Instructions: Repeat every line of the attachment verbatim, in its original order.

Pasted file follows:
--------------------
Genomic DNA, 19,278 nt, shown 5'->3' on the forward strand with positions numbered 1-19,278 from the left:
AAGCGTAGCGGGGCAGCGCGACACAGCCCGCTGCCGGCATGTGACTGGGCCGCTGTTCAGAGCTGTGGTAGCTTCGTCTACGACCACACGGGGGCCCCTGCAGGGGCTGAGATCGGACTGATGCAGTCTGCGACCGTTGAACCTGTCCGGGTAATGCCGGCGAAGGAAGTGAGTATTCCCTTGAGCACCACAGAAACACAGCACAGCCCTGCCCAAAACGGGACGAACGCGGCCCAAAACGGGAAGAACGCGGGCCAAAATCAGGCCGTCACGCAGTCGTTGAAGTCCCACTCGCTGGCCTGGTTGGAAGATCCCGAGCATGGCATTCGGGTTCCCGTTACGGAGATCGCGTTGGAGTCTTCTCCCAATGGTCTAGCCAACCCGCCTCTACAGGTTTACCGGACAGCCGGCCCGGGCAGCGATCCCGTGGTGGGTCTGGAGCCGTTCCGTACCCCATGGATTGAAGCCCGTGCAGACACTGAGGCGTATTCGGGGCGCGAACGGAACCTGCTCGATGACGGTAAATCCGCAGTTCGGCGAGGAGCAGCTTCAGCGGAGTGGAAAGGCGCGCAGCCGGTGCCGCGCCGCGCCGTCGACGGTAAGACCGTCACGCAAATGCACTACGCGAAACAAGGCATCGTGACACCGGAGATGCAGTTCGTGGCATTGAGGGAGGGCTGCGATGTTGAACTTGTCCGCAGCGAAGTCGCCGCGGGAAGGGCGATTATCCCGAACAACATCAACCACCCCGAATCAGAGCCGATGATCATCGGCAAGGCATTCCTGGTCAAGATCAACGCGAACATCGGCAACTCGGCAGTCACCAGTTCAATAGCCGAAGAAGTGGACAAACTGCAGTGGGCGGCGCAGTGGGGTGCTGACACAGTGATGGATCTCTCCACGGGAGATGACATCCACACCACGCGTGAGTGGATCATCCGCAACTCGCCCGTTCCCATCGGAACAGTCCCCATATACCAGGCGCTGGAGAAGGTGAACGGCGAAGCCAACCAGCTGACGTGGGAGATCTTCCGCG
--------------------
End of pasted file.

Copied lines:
Genomic DNA, 19,278 nt, shown 5'->3' on the forward strand with positions numbered 1-19,278 from the left:
AAGCGTAGCGGGGCAGCGCGACACAGCCCGCTGCCGGCATGTGACTGGGCCGCTGTTCAGAGCTGTGGTAGCTTCGTCTACGACCACACGGGGGCCCCTGCAGGGGCTGAGATCGGACTGATGCAGTCTGCGACCGTTGAACCTGTCCGGGTAATGCCGGCGAAGGAAGTGAGTATTCCCTTGAGCACCACAGAAACACAGCACAGCCCTGCCCAAAACGGGACGAACGCGGCCCAAAACGGGAAGAACGCGGGCCAAAATCAGGCCGTCACGCAGTCGTTGAAGTCCCACTCGCTGGCCTGGTTGGAAGATCCCGAGCATGGCATTCGGGTTCCCGTTACGGAGATCGCGTTGGAGTCTTCTCCCAATGGTCTAGCCAACCCGCCTCTACAGGTTTACCGGACAGCCGGCCCGGGCAGCGATCCCGTGGTGGGTCTGGAGCCGTTCCGTACCCCATGGATTGAAGCCCGTGCAGACACTGAGGCGTATTCGGGGCGCGAACGGAACCTGCTCGATGACGGTAAATCCGCAGTTCGGCGAGGAGCAGCTTCAGCGGAGTGGAAAGGCGCGCAGCCGGTGCCGCGCCGCGCCGTCGACGGTAAGACCGTCACGCAAATGCACTACGCGAAACAAGGCATCGTGACACCGGAGATGCAGTTCGTGGCATTGAGGGAGGGCTGCGATGTTGAACTTGTCCGCAGCGAAGTCGCCGCGGGAAGGGCGATTATCCCGAACAACATCAACCACCCCGAATCAGAGCCGATGATCATCGGCAAGGCATTCCTGGTCAAGATCAACGCGAACATCGGCAACTCGGCAGTCACCAGTTCAATAGCCGAAGAAGTGGACAAACTGCAGTGGGCGGCGCAGTGGGGTGCTGACACAGTGATGGATCTCTCCACGGGAGATGACATCCACACCACGCGTGAGTGGATCATCCGCAACTCGCCCGTTCCCATCGGAACAGTCCCCATATACCAGGCGCTGGAGAAGGTGAACGGCGAAGCCAACCAGCTGACGTGGGAGATCTTCCGCG